Honorable Deborah Hersman, NTSB Board Member

Remarks of Acting Chairman Deborah A.P. Hersman
National Transportation Safety Board
Virginia Distracted Driving Summit
Richmond, Virginia
September 19, 2013
(As Prepared for Delivery)


Thank you, Joe [Thomas], for the kind introduction - and thanks to Drive Smart Virginia for inviting me. It's great to be here in my home state of Virginia with so many friends and fellow advocates who are COMMITTED to transportation safety. I'm honored to be opening this first-ever distracted driving summit, and today I would like to talk about commitment.

Many of us advocating for improvements in transportation know all too well that behind every safety improvement, there is a story about a life, a family, a community forever altered by a tragedy.

With us today are Patty Perutelli-Woolridge and Paula Johnson. Last year, due to a distracted driver, they lost someone they loved much too soon - Patty's husband and Paula's brother.

Another family in this fight that you may have heard of is the Kruszewski family. Patty Kruszewski's daughter, Lanie, a cyclist, was struck and killed by a distracted driver.

We recognize the courage and strength it takes to continue to share Fred's and Lanie's stories. And for so many others who are here that continue to share your personal stories so that others may be spared the pain of your experience, thank you for your COMMITMENT to make our roads safer.

It has been two months since the enactment of Virginia's new texting and driving law. Congratulations to all of you for making texting behind the wheel a primary offense. I know many of you were COMMITTED to see this accomplished.

So, you may be disappointed that I offer a challenge, along with my congratulations, because I do not see the texting law as the end of your efforts but as an excellent first step. For those of you not familiar with the work of the NTSB, perhaps I should explain.

I say it is a good first step, because we have seen in our investigations the consequences of not just texting but other forms of distractions. And eliminating distraction in transportation will require a COMMITMENT to a cultural shift.

The last few months for us at the National Transportation Safety Board have been extremely busy - responding to accidents in rail, highway, marine and aviation. Each crash reminds us of the need to be ever vigilant. When a major interstate bridge span collapses, when a major artery of the New York City transit system is shut down, when the international runways at San Francisco International airport are closed due to a plane crash - we are painfully reminded about the importance of transportation safety to our communities.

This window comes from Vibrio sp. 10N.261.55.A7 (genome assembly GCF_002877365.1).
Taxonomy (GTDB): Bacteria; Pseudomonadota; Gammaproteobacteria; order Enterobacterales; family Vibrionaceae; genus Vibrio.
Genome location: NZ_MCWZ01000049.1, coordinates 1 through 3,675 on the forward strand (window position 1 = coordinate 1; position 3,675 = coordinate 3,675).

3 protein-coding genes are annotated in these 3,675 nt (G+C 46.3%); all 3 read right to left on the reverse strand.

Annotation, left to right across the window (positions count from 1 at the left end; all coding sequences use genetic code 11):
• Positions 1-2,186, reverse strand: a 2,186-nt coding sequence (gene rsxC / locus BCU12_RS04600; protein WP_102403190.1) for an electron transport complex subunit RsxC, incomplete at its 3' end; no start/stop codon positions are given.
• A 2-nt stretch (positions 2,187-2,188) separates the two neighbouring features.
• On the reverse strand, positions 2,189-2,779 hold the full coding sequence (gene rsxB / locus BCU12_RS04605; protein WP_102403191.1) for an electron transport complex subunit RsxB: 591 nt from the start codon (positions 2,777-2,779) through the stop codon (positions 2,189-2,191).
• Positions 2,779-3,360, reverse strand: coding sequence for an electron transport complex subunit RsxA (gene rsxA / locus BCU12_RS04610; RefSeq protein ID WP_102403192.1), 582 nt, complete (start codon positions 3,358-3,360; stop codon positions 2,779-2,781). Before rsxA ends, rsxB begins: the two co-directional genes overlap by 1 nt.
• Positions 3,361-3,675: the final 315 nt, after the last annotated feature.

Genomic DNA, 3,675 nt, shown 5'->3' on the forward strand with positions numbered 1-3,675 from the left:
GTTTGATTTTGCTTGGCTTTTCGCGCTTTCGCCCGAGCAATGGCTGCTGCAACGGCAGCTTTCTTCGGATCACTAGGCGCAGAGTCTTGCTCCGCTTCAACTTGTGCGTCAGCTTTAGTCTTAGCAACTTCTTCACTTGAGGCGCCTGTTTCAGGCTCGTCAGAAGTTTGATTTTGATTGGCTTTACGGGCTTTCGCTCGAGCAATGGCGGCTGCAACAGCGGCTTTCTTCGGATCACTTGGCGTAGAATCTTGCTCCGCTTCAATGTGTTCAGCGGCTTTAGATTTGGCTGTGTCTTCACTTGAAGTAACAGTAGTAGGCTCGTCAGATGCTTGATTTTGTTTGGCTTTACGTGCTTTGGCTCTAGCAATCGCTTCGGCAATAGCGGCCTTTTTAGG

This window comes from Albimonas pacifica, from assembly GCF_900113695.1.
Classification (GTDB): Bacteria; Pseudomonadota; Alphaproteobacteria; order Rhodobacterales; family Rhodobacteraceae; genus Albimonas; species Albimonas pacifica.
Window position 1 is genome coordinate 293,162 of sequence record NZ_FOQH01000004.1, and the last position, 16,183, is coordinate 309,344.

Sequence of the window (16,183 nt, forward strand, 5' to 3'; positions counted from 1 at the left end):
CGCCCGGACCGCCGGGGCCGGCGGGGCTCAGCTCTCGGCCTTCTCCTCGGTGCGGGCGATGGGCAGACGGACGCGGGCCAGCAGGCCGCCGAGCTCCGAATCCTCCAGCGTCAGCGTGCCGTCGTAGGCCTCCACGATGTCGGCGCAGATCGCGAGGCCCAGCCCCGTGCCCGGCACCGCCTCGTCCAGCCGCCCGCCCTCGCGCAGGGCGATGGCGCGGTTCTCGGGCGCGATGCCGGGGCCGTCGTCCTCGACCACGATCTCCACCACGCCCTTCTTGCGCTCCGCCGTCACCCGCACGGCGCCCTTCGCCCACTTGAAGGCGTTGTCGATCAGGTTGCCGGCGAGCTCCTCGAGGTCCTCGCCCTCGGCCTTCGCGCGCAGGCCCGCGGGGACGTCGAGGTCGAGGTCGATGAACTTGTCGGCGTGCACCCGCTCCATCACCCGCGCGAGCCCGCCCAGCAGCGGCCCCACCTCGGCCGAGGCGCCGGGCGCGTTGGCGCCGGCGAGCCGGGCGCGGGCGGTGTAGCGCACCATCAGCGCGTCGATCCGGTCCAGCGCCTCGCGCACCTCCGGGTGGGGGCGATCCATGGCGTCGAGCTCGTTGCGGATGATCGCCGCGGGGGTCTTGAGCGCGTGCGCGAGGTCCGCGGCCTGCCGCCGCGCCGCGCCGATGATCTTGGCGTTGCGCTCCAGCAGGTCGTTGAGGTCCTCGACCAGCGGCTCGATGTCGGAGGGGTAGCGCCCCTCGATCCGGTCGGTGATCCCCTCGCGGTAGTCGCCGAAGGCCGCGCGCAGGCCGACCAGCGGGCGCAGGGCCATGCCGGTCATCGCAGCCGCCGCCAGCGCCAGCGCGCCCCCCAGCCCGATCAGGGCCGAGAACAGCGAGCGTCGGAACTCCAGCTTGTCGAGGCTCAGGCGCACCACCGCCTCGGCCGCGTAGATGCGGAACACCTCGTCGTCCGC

We've seen distracted operations on our nation's railways, airways, waterways, and, as you know all too well, on our roadways.

We've investigated aviation events - the NWA 188 overflight and texting HEMS pilot; rail events including the collision that killed 25 in Chatsworth, CA; and marine events like the duck boat and barge collision in Philadelphia on the Delaware River.

The public agreed: they didn't want their pilots, locomotive engineers or ship's captains to be distracted.

On the highways, we have been at this a long time. Over a decade ago, in 2002, we investigated a crash on the beltway in Maryland where a young driver was talking on her cell phone. Her car crossed the highway median, flipped over and landed on a minivan. That conversation ended in five fatalities.

We recommended then a novice driver restriction. Many parents and state legislatures agreed and put limitations on young drivers.

We completed an investigation where a commercial truck driver in Kentucky, on his phone, crossed the median, overrode a barrier and struck a van - killing himself and ten others.

The general public concurred; they did not want commercial drivers - of 80,000 lb. vehicles or their kids' bus drivers – distracted. Rules were tightened for commercial drivers texting or talking on hand-held phones.

Then, in December 2011, the Board met on a multi-vehicle crash caused by a teen driver in Missouri, who sent and received 11 text messages in the 11 minutes before the fatal accident. After a decade of issuing recommendations about distraction, in December 2011, we issued our boldest recommendation yet. We called for a nationwide ban on the nonemergency use of portable electronic devices while driving: because no text, no phone call, no update is worth a human life.

That recommendation struck a chord. As it should.